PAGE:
It’s taken exactly 100 years for Edgar Rice Burroughs’ classic story to make it to the big screen, so obviously a lot his influential ideas and character archetypes have become age-old staples of the science fiction genre. However, Pixar’s Andrew Stanton was a great choice to bring the adventure to new life. Though not on the same level as FINDING NEMO and WALL-E, CARTER still showcases the same strong storytelling and spark of wonder as with his preview films. Stanton excels at world building, and although Barsoom does initially come off as a tour of the American southwest, he uses the different characters and alien races to slowly build up the unique culture of Burroughs’ books. There’s also some truly great sequences here, like Carter first learning to “walk” on Barsoom, the brilliant scene where the soldier bravely fights off an immeasurable number of aliens against flashbacks to his wife and son, or anything with Woola. Things like that automatically make John Carter more worthwhile than most big budget blockbusters.
Taylor Kitsch seemed like a bizarre choice for the title character, and while he isn’t a bastion of charisma, the actor does better with the material than I assumed based on his work in WOLVERINE. (I haven’t seen “Friday Night Lights.”) His gravelly John Carter voice sounds a bit forced, but he does bring a certain brash American ruggedness to the role which works in the story, and as he acclimates to Barsoom, you also acclimate to him. Willem Dafoe is inspired casting for the four-armed Thark Tars Tarkas and you can definitely feel the actor through his CG counterpart. There are others who make less of an impression, like Samantha Morton, Bryan Cranston or Mark Strong as one of the mishandled Therns, but the one person/character who does stand out in JOHN CARTER is Lynn Collins as Dejah Thoris. As executed, the Martian princess is probably one of the great female heroes of recent cinema. She’s regal as royalty, strong as a warrior that can hold her own alongside Carter, smart as a Martian scientist, and sexy as the girl on the cover of Burroughs’ novels. And Collins pulls off each of those elements surprisingly well.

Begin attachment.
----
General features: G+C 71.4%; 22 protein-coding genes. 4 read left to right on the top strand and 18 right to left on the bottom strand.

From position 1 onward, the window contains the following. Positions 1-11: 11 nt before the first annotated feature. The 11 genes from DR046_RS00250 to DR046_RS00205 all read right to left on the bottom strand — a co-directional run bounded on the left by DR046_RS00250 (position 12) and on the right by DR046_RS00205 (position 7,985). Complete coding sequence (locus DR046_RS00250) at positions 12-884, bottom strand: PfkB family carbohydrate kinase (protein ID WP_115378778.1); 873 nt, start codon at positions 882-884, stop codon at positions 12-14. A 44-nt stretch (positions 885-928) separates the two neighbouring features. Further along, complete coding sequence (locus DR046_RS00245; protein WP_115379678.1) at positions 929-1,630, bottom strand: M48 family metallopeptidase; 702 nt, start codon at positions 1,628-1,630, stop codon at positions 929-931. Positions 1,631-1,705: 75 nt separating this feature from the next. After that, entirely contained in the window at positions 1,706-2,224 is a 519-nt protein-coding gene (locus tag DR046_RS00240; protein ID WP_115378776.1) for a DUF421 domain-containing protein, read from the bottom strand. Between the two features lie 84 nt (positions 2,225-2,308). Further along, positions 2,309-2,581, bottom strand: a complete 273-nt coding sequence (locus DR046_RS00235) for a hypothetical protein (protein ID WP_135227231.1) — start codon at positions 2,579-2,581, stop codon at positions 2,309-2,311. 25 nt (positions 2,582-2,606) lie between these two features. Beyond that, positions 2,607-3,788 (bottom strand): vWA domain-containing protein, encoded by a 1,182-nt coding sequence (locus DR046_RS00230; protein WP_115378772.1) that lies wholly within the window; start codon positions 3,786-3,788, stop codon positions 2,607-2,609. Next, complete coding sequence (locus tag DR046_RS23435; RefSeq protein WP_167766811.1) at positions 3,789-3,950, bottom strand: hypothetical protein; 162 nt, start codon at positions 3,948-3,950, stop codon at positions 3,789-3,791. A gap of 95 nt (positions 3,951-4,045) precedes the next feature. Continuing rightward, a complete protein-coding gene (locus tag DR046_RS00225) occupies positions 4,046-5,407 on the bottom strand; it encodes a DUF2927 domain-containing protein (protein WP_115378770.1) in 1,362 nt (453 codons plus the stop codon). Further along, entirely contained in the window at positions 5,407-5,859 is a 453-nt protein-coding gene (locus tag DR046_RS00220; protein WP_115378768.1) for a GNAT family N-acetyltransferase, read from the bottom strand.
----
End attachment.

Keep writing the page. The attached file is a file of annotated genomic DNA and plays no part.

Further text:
The main thing that keeps JOHN CARTER from being a complete success is the pacing and the length. At over two hours, the movie is long and definitely feels like it. Perhaps it’s the close adherence to its older source material, but the film is slowly paced and noticeably drags in its long second act. It’s never boring and does eventually build to an exciting ending, but watching it a second time through I could feel myself getting restless for large chunks of time. Overall, I think JOHN CARTER is still worth the journey in the end, but it’s not an effortless trip.
Commentary with director Andrew Stanton and producers Jim Morris and Lindsey Collins: Stanton is passionate about the world of JOHN CARTER and a joy to listen to, as he is on his other commentary track. He and his producers have no shortage of material to cover, from the source material’s history to the quickfire production and the difficult visual effects. An entertaining track overall.
Deleted Scenes (19:02): These ten scenes vary from completely finished to rough sketches and come with optional commentary by Stanton, but there’s ultimately nothing of major consequence. There’s an alternate opening that combines the history lesson and Hall of Science sequences, a bit of backstory of Ned and a couple more action beats.
360 Degrees of JOHN CARTER (34:32): This is a very cool and unique feature that gives you an all-access pass to a single day of the production. It starts at 5 a.m. as they fire up the catering trucks and finishes with the final stunt shot of the day. You get to see all aspects of a movie set, including the extras being corralled, Lynn Collins in hair and makeup, Willem Dafoe on stilts, costumes, fighting and the actual filming itself. At over a half an hour, it does a good job showing you the crazy schedule and hard work that goes in to a film and all different talented people doing different jobs.
100 Years in the Making (10:43): This gives you a quick overview of Burroughs and the history of John Carter through first person narration from Burroughs own words as well as interviews with cast and crew, Jon Favreau, author Michael Chabon and other science and history experts. There are some cool stuff, like some test footage from a 1930s animated attempt to adapt the story.
Barsoom Bloopers (1:56): Your basic gags and cast and crew zaniness.
Second Screen: This interactive experience connects to your iPad or laptop (if you have the app downloaded, which presents John Carter's journal chock full of extra info and trivia.
Extra Tidbit: Previous directors that attempted to make JOHN CARTER include Robert Rodriguez, Kerry Conran (SKY CAPTAIN AND THE WORLD OF TOMORROW) and Jon Favreau. Actors that almost got the part included Jon Hamm and Josh Duhamel.